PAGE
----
Somerset ISD ends school year with many bright spots, says principal

SOMERSET, Texas – The Somerset Independent School District says it will revert to 100% in-person learning next year. The COVID-19 pandemic has helped the district improve its technology by making sure all students have Chromebooks and internet access.

Parents at Somerset ISD say the start of the school year was so frustrating because there were so many unknowns.

“(I was) very scared because there are no vaccines,” said Tanya Juarez, a mother in the district.

Juarez says if she could talk to herself last fall, she would tell herself not to stress too much.

“You can get through this. Be patient. It will be over soon,” she said. Several of Juarez’s children are learning in person, so they will see many more familiar faces in the fall semester.

Somerset ISD Superintendent Saul Hinojosa said only 38% of students were in class last fall, mainly because the district had internet problems. Today, 83% of students learn in person.

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Hinojosa says the grades suffered when kids participated remotely at first.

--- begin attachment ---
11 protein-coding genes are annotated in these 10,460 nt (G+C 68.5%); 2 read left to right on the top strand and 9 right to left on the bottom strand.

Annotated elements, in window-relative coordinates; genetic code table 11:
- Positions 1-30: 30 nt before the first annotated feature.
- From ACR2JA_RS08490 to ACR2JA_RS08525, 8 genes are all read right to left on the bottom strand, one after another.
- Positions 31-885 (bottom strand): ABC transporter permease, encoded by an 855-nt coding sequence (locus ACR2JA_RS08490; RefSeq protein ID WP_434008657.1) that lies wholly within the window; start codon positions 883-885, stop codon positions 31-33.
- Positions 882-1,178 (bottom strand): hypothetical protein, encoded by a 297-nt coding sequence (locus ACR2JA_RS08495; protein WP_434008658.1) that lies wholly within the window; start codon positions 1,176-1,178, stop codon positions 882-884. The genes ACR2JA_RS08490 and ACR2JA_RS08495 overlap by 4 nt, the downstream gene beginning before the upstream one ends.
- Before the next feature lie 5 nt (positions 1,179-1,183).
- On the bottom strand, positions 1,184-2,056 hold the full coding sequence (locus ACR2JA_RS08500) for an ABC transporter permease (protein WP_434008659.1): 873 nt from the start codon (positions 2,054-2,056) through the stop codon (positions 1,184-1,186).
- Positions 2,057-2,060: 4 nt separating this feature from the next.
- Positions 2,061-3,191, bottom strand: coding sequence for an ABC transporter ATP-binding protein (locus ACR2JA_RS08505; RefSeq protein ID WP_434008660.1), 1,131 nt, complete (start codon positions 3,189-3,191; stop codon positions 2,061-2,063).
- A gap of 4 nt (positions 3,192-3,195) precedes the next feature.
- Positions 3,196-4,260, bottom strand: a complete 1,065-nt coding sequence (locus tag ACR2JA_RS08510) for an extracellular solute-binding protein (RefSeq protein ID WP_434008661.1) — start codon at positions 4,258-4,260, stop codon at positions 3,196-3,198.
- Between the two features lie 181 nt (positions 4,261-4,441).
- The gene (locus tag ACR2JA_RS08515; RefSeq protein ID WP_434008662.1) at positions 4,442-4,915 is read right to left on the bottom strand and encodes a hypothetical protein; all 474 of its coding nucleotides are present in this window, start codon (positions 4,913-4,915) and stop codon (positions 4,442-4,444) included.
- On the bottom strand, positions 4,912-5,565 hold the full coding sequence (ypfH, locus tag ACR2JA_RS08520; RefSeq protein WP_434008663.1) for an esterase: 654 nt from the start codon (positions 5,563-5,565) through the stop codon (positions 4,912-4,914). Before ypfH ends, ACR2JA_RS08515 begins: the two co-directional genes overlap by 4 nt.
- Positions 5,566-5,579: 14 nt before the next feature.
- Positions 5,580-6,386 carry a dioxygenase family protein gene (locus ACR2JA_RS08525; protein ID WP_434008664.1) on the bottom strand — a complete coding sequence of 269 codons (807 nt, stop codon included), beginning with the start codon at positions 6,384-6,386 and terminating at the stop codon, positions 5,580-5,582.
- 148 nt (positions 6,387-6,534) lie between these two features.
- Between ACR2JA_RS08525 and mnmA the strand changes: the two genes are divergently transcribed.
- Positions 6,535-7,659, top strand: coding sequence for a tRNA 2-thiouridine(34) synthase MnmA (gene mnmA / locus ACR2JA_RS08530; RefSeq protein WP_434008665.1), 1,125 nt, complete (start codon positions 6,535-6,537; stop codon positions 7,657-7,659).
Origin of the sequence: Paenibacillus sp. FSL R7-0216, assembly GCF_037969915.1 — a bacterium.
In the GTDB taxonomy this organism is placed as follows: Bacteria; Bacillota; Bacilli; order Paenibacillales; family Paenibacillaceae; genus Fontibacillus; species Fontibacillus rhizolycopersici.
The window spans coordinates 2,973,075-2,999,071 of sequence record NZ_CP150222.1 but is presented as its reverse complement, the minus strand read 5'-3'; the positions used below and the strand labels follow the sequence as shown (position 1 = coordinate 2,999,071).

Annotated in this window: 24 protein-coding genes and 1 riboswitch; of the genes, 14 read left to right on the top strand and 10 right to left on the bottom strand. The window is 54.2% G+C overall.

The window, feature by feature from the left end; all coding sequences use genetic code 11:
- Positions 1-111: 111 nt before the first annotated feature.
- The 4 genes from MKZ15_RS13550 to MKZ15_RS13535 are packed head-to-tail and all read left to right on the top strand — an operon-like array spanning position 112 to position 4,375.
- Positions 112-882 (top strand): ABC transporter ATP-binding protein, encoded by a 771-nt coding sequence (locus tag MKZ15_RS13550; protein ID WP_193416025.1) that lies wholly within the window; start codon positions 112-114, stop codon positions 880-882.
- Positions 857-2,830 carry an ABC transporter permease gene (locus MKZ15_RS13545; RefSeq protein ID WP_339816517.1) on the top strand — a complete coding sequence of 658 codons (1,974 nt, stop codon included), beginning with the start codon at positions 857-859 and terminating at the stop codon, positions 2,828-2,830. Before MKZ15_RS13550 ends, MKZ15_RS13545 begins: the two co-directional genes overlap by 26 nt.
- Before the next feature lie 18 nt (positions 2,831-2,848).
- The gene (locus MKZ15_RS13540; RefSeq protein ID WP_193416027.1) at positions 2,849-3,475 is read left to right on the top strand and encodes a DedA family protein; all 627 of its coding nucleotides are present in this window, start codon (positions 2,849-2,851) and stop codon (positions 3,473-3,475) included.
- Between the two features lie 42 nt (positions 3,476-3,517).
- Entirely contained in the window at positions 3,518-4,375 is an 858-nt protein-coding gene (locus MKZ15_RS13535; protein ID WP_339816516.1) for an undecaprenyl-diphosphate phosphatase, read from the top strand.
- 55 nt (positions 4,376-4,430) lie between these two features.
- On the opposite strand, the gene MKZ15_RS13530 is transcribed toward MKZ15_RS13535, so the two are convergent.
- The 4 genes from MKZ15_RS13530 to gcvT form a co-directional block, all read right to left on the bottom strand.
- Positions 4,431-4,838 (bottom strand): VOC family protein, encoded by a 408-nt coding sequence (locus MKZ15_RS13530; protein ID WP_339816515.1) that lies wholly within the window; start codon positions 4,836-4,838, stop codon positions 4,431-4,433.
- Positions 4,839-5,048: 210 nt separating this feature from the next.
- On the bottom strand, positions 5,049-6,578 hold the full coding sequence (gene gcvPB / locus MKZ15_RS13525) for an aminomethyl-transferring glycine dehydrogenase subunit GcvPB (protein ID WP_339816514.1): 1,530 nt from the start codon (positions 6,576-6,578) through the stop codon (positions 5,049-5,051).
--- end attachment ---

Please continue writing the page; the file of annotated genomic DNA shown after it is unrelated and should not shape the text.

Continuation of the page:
“The students who practically learn at the start had difficulties. We had a failure rate of about 70% of our students learning online, ”he said.

But having weekly COVID-19 testing has helped reduce COVID-19 infection rates and made families feel comfortable sending their children back to class, Hinojosa said.

“We started showing results, being very transparent with their community that the positives were at a low rate. We started to see students gradually entering the classrooms, ”said Hinojosa.

He said the shift started around February and has continued. The highest number of infections in the district occurred after the holidays when 54 people tested positive. Since then, the number of infections has declined over the past three months, according to Hinojosa.

“As recently as last week, I believe we had two positive results in 2,500 tests. So we haven’t had more than five or six in the last three months, ”Hinojosa said.

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All students will be returning to their respective campuses by the fall. The pandemic has also helped the district educate students about technology, and all students now have Chromebooks.

Hinojosa said the pandemic has highlighted disparities in internet access among the district’s student body. The district is currently working with local authorities to ensure more rural areas have connectivity.

Two hundred and fifty students will graduate one week from Friday. Hinojosa says they should be very proud of what they’ve come through.

“They have persevered, and if they can get through a pandemic, they can overcome anything, all the obstacles they face in life,” he said.

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